Long Term Memory

A lot of people can't remember what they had for breakfast this morning, but have no problem recalling what they ate for breakfast years ago someplace. The ability to retrieve information that concerns something that took place long ago is called “Long-term memory” or LTM. It is the brain's warehouse of material, something that remains permanently stored, but something you always have access to.
In general, people have an easier time remembering material stored in LTM than material stored in STM. Much of the memory stored in LTM is used everyday, like procedural memory, the ability to remember how to do certain things, like use a can opener. Other types of LTM include episodic memory, remembering something specific that took place at a certain point in time, like what you ate in a particularly classy restaurant and semantic memory, the ability to recognize specific meanings or functions of things or objects, like what a car is or what a specific word refers to.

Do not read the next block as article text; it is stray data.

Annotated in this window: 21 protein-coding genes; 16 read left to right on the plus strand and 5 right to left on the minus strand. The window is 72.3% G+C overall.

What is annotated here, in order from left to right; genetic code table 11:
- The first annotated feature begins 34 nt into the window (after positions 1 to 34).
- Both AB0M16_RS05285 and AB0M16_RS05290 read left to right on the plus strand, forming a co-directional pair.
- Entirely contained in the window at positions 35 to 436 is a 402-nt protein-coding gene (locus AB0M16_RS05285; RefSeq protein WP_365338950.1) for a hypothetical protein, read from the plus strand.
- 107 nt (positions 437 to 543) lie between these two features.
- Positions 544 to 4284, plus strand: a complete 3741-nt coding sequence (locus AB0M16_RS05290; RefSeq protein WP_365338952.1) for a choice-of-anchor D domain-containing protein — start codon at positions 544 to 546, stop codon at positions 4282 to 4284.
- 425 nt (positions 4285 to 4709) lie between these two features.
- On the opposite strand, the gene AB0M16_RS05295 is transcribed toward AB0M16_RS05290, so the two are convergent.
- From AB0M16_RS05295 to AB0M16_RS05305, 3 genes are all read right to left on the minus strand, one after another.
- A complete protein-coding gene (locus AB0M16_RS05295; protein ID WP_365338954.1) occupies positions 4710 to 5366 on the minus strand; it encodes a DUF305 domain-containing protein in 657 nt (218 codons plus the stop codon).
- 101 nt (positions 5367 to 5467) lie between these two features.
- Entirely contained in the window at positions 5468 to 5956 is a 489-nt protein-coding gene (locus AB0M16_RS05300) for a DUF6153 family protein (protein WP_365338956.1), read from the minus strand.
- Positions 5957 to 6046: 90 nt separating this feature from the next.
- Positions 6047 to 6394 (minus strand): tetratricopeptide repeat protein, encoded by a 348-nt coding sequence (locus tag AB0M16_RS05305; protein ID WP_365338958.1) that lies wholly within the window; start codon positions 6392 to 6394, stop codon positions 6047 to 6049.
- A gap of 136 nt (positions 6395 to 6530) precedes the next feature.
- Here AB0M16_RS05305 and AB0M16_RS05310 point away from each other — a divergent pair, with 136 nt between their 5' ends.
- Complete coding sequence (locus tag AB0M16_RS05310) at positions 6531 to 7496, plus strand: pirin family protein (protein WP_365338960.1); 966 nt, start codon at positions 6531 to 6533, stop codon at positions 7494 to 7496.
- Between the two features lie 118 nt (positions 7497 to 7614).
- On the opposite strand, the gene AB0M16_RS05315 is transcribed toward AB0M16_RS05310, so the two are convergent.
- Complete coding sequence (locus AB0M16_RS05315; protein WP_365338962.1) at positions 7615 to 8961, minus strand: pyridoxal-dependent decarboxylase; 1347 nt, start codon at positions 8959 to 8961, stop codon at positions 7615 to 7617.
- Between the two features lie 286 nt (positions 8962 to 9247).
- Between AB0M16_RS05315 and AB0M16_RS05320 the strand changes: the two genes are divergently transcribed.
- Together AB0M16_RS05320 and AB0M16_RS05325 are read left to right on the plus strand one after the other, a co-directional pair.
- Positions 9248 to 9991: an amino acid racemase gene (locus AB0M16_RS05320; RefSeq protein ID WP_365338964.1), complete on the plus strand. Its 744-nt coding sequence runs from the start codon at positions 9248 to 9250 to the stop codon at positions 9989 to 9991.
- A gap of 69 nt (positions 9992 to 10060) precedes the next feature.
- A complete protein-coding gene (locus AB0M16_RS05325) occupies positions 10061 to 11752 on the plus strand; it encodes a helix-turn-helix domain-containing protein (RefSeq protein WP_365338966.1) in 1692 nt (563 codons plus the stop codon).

Long Term Memory is usually more robust than STM and often intact even when people have memory disorders affecting STM.